Not too sure what you mean in the latter paragraph. I'm guessing you mean that the user wants to go from F[FatalE :+: Expected E :+: CNil, Result] to F[FatalE :+: CNil, F[ExpectedE, Result]? You can use flatmapError for that (it's currently named handleSomeWith)
    Jacob Wang
    @jatcwang
    Pushed my changes and tagged it 0.0.5
    Nathaniel Fischer
    @nrktkt

    A concrete example might be like

    val before: Either[FatalE, Either[ExpectedE :+: FatalE :+: CNil, Result]] = ???
    val after: Either[FatalE, Either[ExpectedE :+: CNil, Result]] = ???

    so you're suggesting that a user could do

    val after = before.flatMap(_.flatmapError((e: ExpectedE) => Right(Left(e))))

    ?

    Nathaniel Fischer
    @nrktkt

    I was thinking the same could be done like

    val after = EitherT(before).dieIf[FatalE]

    you'd just need to remove the type constraint on E in ErrorTransThrow.extractAndThrow

    Jacob Wang
    @jatcwang
    I guess I've never seen a signature like that, as you'd normally use flatMap and avoid it altogether (especially with the for comprehension support my library provides)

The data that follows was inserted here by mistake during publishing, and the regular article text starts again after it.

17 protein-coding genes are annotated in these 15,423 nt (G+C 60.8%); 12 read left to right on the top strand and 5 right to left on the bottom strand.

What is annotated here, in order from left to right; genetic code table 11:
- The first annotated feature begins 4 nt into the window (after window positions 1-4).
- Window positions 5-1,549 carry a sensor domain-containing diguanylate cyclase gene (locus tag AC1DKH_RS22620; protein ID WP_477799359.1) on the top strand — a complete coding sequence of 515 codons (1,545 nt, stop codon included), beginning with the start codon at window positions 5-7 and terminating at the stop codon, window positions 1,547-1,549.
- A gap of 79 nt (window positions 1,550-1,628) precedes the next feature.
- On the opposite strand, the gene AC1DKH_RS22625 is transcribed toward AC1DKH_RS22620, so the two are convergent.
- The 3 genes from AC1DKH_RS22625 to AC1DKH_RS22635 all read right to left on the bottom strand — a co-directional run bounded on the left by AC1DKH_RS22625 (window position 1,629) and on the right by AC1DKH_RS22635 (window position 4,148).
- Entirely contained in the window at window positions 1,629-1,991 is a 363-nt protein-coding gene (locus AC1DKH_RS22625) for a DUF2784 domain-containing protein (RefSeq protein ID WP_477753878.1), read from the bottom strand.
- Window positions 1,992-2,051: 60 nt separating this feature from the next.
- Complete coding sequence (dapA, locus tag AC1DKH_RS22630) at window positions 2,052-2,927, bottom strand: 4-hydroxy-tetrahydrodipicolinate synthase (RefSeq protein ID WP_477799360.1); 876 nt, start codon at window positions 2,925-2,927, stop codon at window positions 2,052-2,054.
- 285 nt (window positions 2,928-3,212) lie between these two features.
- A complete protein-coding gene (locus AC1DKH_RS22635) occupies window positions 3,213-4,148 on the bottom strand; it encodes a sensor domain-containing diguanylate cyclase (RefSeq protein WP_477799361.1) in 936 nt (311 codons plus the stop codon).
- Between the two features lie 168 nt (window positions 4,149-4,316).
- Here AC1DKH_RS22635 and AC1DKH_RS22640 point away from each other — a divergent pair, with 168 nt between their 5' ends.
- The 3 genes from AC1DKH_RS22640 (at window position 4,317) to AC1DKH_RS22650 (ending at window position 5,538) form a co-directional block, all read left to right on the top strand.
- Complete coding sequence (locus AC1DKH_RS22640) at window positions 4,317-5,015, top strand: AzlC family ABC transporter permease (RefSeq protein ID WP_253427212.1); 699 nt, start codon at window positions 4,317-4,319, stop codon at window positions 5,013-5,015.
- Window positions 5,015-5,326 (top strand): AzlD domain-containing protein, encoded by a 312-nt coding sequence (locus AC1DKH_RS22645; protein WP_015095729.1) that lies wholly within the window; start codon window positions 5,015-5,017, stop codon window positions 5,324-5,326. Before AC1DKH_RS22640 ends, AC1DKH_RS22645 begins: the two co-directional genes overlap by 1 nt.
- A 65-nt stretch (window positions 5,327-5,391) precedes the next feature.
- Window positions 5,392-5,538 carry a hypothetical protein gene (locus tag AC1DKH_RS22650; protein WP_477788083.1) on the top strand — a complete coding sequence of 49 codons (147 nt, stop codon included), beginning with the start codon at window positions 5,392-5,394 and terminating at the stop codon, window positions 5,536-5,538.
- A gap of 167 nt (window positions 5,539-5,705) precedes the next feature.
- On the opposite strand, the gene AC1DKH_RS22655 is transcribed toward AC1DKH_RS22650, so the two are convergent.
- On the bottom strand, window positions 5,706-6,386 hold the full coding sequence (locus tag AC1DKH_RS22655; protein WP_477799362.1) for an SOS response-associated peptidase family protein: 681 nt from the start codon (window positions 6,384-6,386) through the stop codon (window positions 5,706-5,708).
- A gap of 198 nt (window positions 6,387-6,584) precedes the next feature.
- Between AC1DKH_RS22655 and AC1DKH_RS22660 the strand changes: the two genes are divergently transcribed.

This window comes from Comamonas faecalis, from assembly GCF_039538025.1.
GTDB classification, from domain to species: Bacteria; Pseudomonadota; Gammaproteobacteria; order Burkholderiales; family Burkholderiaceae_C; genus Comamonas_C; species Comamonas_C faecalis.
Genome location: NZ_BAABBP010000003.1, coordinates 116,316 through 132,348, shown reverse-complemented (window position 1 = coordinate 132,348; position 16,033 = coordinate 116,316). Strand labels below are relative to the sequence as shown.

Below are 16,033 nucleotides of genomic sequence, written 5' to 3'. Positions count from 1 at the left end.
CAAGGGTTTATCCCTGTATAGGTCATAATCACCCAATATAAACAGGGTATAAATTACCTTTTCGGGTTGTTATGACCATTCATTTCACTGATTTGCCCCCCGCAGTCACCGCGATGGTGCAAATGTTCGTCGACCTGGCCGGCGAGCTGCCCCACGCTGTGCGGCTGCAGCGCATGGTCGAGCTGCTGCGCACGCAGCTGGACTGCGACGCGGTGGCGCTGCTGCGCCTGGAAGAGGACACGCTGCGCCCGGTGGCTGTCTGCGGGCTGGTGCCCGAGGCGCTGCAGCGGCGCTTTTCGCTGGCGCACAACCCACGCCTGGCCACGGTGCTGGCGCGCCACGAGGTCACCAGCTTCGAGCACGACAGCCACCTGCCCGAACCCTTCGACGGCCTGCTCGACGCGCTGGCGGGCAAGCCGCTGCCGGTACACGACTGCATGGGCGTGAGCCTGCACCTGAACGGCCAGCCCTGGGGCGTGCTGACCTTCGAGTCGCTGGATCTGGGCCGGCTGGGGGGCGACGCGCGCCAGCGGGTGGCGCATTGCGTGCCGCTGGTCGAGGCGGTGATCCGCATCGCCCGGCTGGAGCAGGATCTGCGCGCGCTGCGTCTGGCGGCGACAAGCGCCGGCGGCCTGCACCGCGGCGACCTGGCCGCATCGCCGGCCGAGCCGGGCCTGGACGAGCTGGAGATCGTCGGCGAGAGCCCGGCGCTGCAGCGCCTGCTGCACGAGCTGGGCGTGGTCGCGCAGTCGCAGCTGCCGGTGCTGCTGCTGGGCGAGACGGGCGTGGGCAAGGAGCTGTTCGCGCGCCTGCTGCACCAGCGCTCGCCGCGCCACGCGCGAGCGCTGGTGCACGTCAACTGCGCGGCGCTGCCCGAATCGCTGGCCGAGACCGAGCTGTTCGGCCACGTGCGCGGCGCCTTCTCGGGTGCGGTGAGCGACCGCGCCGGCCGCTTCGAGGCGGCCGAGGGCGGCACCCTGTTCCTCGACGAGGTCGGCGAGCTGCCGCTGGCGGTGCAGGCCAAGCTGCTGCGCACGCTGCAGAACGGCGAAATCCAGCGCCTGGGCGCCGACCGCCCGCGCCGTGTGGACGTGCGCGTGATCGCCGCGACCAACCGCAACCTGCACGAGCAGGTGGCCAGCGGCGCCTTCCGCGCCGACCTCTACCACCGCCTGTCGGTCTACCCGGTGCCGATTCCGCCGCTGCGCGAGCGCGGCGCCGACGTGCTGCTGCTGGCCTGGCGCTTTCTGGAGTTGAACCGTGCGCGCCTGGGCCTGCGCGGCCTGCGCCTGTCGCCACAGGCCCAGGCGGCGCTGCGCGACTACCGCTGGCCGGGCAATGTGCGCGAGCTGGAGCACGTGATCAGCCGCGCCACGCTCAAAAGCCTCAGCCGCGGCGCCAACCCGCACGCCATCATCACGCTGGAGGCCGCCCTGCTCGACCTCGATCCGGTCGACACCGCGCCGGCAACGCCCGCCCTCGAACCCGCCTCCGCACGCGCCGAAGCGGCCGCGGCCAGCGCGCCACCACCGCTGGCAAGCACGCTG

Jacob Wang
    @jatcwang
    (So to generalize, you want F[E1, F[E1 :+: E2 :+: CNil]] => F[E1 :+: E2 :+: CNil, F[E2 :+: CNil, R]]?
    this is quite different from "dying", where you actually "blackholes" certain errors because they are thrown, terminating the whole chain. I cannot remove the Throwable constraint since ZIO instance requires it.
    Nathaniel Fischer
    @nrktkt

    (So to generalize, you want F[E1, F[E1 :+: E2 :+: CNil]] => F[E1 :+: E2 :+: CNil, F[E2 :+: CNil, R]]?

    errm, more like F[E1, F[E1 :+: E2 :+: CNil]] => F[E1, F[E2 :+: CNil, R]]. the example might be getting a bit convoluted/confusing.

    really I'm just suggesting the typeclass look like
    trait ErrorTransThrow[F[_, _], E] extends ErrorTrans[F] {